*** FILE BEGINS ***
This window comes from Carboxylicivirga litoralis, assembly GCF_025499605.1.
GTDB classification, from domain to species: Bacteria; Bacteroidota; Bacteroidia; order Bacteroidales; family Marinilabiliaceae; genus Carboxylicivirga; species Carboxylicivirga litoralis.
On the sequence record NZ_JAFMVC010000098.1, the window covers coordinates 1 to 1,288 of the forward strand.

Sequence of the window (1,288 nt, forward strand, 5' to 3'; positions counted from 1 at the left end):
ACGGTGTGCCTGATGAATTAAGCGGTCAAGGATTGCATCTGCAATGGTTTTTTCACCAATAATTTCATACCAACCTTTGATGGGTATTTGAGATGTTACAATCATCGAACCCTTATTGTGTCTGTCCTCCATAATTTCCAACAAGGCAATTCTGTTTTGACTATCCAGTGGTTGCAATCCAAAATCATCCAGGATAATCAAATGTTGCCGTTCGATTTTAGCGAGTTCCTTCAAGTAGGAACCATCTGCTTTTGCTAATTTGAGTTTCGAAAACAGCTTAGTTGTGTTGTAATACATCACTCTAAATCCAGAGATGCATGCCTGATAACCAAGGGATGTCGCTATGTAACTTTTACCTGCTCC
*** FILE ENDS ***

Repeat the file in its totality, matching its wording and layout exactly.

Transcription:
This window comes from Carboxylicivirga litoralis, assembly GCF_025499605.1.
GTDB classification, from domain to species: Bacteria; Bacteroidota; Bacteroidia; order Bacteroidales; family Marinilabiliaceae; genus Carboxylicivirga; species Carboxylicivirga litoralis.
On the sequence record NZ_JAFMVC010000098.1, the window covers coordinates 1 to 1,288 of the forward strand.

Sequence of the window (1,288 nt, forward strand, 5' to 3'; positions counted from 1 at the left end):
ACGGTGTGCCTGATGAATTAAGCGGTCAAGGATTGCATCTGCAATGGTTTTTTCACCAATAATTTCATACCAACCTTTGATGGGTATTTGAGATGTTACAATCATCGAACCCTTATTGTGTCTGTCCTCCATAATTTCCAACAAGGCAATTCTGTTTTGACTATCCAGTGGTTGCAATCCAAAATCATCCAGGATAATCAAATGTTGCCGTTCGATTTTAGCGAGTTCCTTCAAGTAGGAACCATCTGCTTTTGCTAATTTGAGTTTCGAAAACAGCTTAGTTGTGTTGTAATACATCACTCTAAATCCAGAGATGCATGCCTGATAACCAAGGGATGTCGCTATGTAACTTTTACCTGCTCC